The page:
Oil well pumpjack, southwest of Grover, Weld County, Colorado, March 2018. Photo credit: Michael O'Keeffe for the CGS.

Oil and Natural Gas

Oil forms from kerogen, a mixture of organic compounds in sedimentary rocks. It is most abundant in shales. Shales are analyzed and characterized as potential “source rocks” for oil based largely on their TOC (total organic content).

For kerogen to be transformed into oil, it must be buried to a depth where the temperature and pressure are sufficiently high to convert the kerogen into oil. The place where the depth is sufficient to achieve this, is called the “oil window”. Oil shale which contains only kerogen was never buried deeply enough to generate oil. Therefore, humans must artificially convert the kerogen in oil shale into oil at high temperatures.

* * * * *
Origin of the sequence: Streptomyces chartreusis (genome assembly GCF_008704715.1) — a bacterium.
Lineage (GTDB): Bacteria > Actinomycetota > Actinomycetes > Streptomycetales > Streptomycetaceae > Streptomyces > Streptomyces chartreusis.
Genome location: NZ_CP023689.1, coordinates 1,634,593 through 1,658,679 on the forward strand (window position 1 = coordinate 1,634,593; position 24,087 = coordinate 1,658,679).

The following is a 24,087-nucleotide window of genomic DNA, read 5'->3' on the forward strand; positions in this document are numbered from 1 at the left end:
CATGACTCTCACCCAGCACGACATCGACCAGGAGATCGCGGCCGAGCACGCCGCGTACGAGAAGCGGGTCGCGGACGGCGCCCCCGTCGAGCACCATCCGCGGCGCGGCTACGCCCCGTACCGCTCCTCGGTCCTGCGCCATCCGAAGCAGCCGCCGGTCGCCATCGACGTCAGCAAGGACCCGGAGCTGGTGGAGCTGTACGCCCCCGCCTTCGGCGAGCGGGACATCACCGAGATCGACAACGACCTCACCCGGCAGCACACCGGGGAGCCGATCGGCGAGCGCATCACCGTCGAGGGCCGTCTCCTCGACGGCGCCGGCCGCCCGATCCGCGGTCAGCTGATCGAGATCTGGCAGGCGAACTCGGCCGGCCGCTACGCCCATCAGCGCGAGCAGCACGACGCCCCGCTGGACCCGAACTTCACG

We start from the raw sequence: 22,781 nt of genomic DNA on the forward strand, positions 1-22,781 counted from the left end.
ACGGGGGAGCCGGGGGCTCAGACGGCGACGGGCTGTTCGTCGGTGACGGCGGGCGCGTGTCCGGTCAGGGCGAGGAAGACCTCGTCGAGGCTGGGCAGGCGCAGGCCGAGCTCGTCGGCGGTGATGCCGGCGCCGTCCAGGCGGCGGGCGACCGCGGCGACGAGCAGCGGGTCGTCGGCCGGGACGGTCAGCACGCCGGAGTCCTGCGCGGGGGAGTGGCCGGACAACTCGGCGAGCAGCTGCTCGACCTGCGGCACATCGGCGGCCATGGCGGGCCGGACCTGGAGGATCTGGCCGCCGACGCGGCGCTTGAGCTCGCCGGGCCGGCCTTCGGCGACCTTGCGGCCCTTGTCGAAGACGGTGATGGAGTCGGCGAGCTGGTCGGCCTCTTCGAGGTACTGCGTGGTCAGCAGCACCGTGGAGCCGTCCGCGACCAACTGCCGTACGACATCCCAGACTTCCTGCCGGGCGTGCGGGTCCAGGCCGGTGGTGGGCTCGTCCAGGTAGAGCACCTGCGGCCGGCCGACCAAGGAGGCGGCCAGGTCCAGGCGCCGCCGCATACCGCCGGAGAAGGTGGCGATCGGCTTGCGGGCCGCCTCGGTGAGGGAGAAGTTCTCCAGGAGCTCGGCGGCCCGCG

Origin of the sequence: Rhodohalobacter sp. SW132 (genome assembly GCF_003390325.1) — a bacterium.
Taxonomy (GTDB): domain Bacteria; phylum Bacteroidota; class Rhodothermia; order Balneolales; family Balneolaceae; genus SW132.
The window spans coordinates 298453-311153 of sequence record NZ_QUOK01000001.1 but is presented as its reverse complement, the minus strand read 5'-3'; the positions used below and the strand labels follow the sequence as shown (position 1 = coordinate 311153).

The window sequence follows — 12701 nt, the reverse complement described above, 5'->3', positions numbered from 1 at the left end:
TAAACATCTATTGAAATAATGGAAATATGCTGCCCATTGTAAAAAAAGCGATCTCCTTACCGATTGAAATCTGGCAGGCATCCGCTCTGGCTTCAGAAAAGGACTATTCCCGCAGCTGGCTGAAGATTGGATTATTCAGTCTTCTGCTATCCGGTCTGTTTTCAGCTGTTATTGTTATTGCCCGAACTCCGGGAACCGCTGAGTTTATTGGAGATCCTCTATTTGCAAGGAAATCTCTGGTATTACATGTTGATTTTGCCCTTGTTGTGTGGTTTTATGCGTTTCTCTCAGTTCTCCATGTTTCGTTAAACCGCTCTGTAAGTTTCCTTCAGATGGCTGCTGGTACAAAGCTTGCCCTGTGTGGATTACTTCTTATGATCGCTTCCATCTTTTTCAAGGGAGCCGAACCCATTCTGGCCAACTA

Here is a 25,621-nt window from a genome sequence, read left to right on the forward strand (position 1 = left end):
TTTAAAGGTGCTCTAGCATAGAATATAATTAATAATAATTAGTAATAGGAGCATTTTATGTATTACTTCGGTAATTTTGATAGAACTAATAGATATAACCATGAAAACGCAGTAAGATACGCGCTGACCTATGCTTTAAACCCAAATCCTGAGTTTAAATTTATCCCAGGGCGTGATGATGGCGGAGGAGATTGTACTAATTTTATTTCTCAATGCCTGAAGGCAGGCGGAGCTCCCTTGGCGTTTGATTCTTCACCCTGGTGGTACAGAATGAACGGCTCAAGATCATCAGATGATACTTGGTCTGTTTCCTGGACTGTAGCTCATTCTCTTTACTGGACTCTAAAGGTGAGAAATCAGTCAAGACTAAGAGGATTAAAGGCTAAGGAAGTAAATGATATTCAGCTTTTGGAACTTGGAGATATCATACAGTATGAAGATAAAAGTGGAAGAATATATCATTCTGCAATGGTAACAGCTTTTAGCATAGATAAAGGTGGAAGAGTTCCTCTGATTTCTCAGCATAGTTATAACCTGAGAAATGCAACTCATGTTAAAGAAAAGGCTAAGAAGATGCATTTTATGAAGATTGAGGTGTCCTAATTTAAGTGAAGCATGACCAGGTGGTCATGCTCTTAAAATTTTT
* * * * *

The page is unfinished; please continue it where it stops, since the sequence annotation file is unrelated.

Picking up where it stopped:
Oil shale is different from shale oil. People are increasingly developing shale oils such as the Bakken shale oil in North Dakota and Niobrara shale oil in Colorado. These strata were buried deeply enough to convert the kerogen into oil. However, substantial quantities of the generated oil remained in the source rock, rather than migrating out of the source rock into a more conventional reservoir rock. So, oil companies are successfully using fracking technology and horizontal drilling to extract the oil from these units of shale oil.

Natural gas, in itself, might be considered an uninteresting gas—it is colorless, shapeless, and odorless in its pure form. Quite uninteresting—except that natural gas is combustible, abundant in the United States and when burned it gives off a great deal of energy and few emissions. Unlike other fossil fuels, natural gas is clean burning and emits lower levels of potentially harmful byproducts into the air. We require energy constantly, to heat our homes, cook our food, and generate our electricity. It is this need for energy that has elevated natural gas to such a level of importance in our society, and in our lives.